Bamboo Trees & the Sydney Property Market

“The seed of a bamboo tree is planted, fertilized and watered. Nothing happens for the first year. There´s no sign of growth. Not even a hint. The same thing happens – or doesn´t happen – the second year. And then the third year. The tree is carefully watered and fertilized each year, but nothing shows. No growth. No anything. Then the bamboo tree suddenly sprouts and grows thirty feet in three months.”― Zig Ziglar
Australia’s Reserve Bank started it’s most recent round of interest rates in November 2011. At that time, the official interest rate was 4.75%, and today after a series of cuts, the cash rate is 2.50%.
However what is interesting is how delayed the market response has been. While official interest rates have been cut by 2.25% over a 2 year period, it has only really been in the last 9 months that the residential property market has taken off. As Australian Property Monitors (APM) has noted “Strong buyer activity in Sydney translated into a 4.2% rise over the September [2013] quarter which rocketed the median house price over $700,000 for the first time to a new record of $722,718”.
The APM further notes “Sydney median house price is now 11.6% higher than the previous cyclical price peak recorded in June 2011 and has increased by 9.0% over the first 9 months of this year [2013] – the best result of all the capitals”.
It is interesting that over 2012 the Sydney market remained soft, and some were suggesting that interest rates cuts had lost their potency, and would not prove as beneficial as hoped.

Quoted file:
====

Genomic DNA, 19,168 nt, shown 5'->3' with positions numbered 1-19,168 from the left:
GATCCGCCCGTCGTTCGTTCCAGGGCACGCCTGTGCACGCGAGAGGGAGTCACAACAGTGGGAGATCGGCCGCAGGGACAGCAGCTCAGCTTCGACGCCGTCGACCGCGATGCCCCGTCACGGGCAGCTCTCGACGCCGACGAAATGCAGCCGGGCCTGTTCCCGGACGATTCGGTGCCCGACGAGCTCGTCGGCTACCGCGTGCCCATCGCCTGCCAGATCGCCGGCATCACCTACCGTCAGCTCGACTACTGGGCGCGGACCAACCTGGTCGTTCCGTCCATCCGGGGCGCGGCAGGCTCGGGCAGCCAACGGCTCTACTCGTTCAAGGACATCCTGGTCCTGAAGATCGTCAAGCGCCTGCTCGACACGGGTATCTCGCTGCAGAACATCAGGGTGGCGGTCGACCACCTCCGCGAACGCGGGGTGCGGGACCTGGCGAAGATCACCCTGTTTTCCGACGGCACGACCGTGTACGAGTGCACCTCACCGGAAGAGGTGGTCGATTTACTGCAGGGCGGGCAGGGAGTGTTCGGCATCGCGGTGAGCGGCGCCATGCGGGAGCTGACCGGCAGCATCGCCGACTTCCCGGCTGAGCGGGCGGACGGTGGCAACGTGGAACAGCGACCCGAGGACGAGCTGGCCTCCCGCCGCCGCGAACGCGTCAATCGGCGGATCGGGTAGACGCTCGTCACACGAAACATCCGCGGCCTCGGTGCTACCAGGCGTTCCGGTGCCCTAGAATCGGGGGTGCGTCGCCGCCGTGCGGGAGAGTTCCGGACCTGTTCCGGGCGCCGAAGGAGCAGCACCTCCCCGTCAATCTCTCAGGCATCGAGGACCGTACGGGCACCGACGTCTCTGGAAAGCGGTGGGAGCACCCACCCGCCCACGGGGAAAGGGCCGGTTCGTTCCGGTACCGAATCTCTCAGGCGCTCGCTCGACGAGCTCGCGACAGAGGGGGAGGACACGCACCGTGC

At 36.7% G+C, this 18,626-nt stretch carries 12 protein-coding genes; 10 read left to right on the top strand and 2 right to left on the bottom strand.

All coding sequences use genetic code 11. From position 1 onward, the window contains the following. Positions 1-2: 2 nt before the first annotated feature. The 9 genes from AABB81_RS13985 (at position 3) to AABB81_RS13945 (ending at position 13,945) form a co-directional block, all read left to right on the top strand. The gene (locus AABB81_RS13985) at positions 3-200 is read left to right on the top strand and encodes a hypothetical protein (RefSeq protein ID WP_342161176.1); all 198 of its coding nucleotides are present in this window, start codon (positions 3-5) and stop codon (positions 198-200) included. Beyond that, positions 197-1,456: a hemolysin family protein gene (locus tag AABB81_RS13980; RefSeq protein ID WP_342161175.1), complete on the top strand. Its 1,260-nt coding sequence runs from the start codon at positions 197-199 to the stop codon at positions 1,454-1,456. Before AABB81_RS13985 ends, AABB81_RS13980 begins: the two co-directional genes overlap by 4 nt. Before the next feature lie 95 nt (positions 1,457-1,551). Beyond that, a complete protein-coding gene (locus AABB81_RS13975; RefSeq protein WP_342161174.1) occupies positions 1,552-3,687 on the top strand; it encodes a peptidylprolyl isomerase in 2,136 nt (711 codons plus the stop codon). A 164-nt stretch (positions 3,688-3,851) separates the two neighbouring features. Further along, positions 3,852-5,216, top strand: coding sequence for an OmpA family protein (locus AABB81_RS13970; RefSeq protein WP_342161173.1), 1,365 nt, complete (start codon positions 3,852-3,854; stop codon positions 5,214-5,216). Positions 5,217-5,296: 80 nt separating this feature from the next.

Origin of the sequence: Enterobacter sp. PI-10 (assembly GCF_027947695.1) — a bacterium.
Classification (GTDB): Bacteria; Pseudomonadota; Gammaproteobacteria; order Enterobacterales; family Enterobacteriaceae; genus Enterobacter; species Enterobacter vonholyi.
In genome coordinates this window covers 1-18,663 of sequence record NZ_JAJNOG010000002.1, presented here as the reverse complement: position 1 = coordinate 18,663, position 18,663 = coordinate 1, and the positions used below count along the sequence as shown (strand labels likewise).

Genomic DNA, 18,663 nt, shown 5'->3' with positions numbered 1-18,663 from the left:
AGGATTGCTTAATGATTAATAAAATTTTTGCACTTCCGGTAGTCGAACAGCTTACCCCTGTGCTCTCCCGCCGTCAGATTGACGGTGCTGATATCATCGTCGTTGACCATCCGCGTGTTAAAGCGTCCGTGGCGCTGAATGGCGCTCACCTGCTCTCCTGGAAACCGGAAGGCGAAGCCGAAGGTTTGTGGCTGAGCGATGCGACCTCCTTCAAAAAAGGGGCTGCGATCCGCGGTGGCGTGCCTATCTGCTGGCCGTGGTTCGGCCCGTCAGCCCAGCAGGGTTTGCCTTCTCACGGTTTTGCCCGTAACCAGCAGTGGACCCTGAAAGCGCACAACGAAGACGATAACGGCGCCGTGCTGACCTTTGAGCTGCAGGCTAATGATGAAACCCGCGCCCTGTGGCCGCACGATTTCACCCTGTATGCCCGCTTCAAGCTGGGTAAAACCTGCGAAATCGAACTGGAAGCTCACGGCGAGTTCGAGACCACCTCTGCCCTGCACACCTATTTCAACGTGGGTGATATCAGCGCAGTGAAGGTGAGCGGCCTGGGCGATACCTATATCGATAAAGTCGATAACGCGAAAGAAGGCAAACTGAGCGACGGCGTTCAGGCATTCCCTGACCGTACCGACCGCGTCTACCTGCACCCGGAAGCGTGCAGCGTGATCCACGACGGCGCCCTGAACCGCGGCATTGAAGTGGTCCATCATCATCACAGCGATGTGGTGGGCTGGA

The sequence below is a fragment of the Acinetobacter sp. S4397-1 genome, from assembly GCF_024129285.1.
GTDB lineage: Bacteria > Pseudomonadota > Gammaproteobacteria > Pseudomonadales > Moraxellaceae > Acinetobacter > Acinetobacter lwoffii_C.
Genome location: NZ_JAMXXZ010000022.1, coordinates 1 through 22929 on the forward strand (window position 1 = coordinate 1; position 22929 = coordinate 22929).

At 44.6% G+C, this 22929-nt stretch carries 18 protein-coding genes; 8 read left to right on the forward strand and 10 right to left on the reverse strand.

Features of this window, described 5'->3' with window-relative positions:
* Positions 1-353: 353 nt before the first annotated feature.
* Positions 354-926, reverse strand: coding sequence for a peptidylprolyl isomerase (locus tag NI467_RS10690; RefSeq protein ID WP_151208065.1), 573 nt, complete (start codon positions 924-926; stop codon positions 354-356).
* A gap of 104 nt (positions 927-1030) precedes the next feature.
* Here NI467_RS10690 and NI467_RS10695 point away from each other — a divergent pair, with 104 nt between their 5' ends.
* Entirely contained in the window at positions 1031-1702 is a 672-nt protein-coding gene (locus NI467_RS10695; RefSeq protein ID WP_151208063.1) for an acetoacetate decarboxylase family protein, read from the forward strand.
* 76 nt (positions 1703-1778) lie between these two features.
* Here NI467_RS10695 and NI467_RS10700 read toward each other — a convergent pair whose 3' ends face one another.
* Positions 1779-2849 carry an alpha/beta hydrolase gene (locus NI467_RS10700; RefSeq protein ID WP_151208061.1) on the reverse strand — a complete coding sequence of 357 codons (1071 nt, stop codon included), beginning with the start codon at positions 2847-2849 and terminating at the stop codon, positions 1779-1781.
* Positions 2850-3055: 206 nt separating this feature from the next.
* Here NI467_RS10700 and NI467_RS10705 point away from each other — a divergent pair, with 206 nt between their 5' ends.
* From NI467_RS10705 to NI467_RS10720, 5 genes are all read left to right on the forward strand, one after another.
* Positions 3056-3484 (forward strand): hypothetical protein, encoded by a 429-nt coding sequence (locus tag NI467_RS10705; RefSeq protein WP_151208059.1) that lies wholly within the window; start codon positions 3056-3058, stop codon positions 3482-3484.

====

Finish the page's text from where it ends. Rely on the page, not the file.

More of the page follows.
However they were wrong and with the benefit of hindsight it is now clear that there is a “lag”. As many people are on fixed rate mortgages and it takes time for official interest rates to flow on.
Fast forward to 2013, and suddenly you have a “perfect storm” of factors hitting the Sydney property market. First there is the impact of interest rates, and “pent-up demand”.
Secondly there is foreign buying. In a recent SMH article [Foreign buyers snap up residential] John Collett noted that “for the 3 months to September 30, 16% of new property was bought by foreigners, up from 11% in the previous quarter”. While foreign investors tend to prefer newly built property (such as off-the-plan apartments), in the eastern suburbs they are active in the upper end of the market.
The third major factor is supply. As ANZ Bank’s Chairman John Morschel recently stated Australia has not been building enough homes to meet the pace of population growth. Mr Morschel said he doubted a bubble had formed, but he warned that, “a bubble could emerge within two years”.
So the issue is whether new supply can keep pace with demand. In a recent article “Sydney’s soaring new building approvals buck national trend”, Anthony Lawes, stated that “The number of new houses and apartments being approved in Sydney is at the highest level in a decade”. The article notes that BIS Shrapnel’s Kim Hawtrey “believes Sydney was playing catch-up for 10 years of under building”, and in Sydney “we could absorb one-third or 50 per cent more approvals than there are at the moment for several years without exhausting demand”.
In summary, it is going to be an interesting next few years in Sydney, and it will be interesting to see how the boom plays out, and if the boom spreads to other capital cities.
Until next time…..Danny Doff Principal Laing + Simmons Double Bay